Indonesia flood death toll rises to 89, dozens missing

Agence France-Presse

Posted at Mar 21 2019 02:27 AM

Cars are submerged in mud following a flash flood in Sentani, Papua, Indonesia, March 17, 2019 in this photo taken by Antara Foto. Gusti Tanati, Antara Foto via Reuters

SENTANI, Indonesia - At least 89 people are known to have died after flash floods and landslides tore through Indonesia's Papua region, with the toll expected to rise further as rescuers hunt for dozens still missing, the national disaster agency said Tuesday.

Scores have also been injured in the disaster, triggered by torrential rain on Saturday, with some 6,800 people evacuated to temporary shelters.

The military has taken up the grim task of putting mud-caked corpses into body bags, with the search hampered by mountains of debris, including rocks and fallen trees.

Seventy four people remain unaccounted for, while around 150 suffered broken bones, cuts, and other injuries.

"Many people are choosing to stay at shelters because they're still traumatized and scared of more flash floods, so some evacuation centers are packed," said national disaster agency spokesman Sutopo Purwo Nugroho.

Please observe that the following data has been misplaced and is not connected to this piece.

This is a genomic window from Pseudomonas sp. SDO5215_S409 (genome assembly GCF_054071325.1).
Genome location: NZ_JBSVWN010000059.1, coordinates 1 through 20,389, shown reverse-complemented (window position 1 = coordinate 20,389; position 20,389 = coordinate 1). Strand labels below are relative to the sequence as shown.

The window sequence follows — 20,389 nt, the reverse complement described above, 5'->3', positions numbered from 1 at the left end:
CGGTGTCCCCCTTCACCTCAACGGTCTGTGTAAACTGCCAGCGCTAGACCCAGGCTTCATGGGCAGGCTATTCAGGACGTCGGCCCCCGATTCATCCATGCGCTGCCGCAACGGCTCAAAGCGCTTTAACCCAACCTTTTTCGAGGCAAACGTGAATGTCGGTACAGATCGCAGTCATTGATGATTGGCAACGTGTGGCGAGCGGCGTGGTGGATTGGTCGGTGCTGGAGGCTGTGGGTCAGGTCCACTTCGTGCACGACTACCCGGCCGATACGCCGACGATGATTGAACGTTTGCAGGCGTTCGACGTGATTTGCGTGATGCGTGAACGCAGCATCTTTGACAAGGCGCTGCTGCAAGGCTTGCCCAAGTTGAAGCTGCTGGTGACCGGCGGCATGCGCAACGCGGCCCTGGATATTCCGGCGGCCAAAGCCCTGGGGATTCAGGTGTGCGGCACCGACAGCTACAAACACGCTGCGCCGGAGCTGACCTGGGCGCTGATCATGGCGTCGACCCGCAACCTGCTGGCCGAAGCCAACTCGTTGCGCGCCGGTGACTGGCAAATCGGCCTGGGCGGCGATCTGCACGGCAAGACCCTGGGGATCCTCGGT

The government has issued a 14-day state of emergency in Papua, which shares a border with independent Papua New Guinea on an island just north of Australia.

Flooding is common in Indonesia, especially during the rainy season, which runs from October to April.

In January, floods and landslides killed at least 70 people on Sulawesi island, while earlier this month hundreds in West Java province were forced to evacuate when torrential rains triggered severe flooding.

Meanwhile, 3 people were killed -- including 2 Malaysian tourists -- and some 182 were injured after an earthquake Sunday triggered a landslide on the Indonesian tourist island of Lombok, next to Bali.

Lombok was rocked by several earthquakes last summer, killing more than 500 people and leaving over 150,000 homeless.

Last September, the country was hit by an earthquake and tsunami in Palu on Sulawesi island which killed around 2,200 people. 

The Southeast Asian archipelago of some 17,000 islands is one of the most disaster-prone nations on Earth, straddling the Pacific Ring of Fire, where tectonic plates collide. Earthquakes and volcanic eruptions are common.